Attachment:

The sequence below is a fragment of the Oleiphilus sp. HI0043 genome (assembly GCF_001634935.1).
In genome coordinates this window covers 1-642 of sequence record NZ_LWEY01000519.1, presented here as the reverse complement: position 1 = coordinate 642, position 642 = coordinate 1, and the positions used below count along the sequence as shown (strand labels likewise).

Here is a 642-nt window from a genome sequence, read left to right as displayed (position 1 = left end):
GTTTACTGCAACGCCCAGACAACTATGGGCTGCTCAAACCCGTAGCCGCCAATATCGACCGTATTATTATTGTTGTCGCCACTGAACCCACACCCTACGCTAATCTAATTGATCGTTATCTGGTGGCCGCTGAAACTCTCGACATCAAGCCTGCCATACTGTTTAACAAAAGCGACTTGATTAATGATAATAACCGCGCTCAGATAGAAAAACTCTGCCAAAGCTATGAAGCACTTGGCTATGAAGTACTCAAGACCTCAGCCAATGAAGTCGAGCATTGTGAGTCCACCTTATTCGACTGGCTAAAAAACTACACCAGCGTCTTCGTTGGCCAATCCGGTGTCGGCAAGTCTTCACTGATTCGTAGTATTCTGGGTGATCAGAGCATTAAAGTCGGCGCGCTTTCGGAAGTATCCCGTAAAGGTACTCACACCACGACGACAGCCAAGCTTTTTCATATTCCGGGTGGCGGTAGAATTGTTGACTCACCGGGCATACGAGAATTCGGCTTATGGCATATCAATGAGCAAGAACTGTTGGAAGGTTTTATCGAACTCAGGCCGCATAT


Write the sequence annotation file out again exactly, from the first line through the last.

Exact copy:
The sequence below is a fragment of the Oleiphilus sp. HI0043 genome (assembly GCF_001634935.1).
In genome coordinates this window covers 1-642 of sequence record NZ_LWEY01000519.1, presented here as the reverse complement: position 1 = coordinate 642, position 642 = coordinate 1, and the positions used below count along the sequence as shown (strand labels likewise).

Here is a 642-nt window from a genome sequence, read left to right as displayed (position 1 = left end):
GTTTACTGCAACGCCCAGACAACTATGGGCTGCTCAAACCCGTAGCCGCCAATATCGACCGTATTATTATTGTTGTCGCCACTGAACCCACACCCTACGCTAATCTAATTGATCGTTATCTGGTGGCCGCTGAAACTCTCGACATCAAGCCTGCCATACTGTTTAACAAAAGCGACTTGATTAATGATAATAACCGCGCTCAGATAGAAAAACTCTGCCAAAGCTATGAAGCACTTGGCTATGAAGTACTCAAGACCTCAGCCAATGAAGTCGAGCATTGTGAGTCCACCTTATTCGACTGGCTAAAAAACTACACCAGCGTCTTCGTTGGCCAATCCGGTGTCGGCAAGTCTTCACTGATTCGTAGTATTCTGGGTGATCAGAGCATTAAAGTCGGCGCGCTTTCGGAAGTATCCCGTAAAGGTACTCACACCACGACGACAGCCAAGCTTTTTCATATTCCGGGTGGCGGTAGAATTGTTGACTCACCGGGCATACGAGAATTCGGCTTATGGCATATCAATGAGCAAGAACTGTTGGAAGGTTTTATCGAACTCAGGCCGCATAT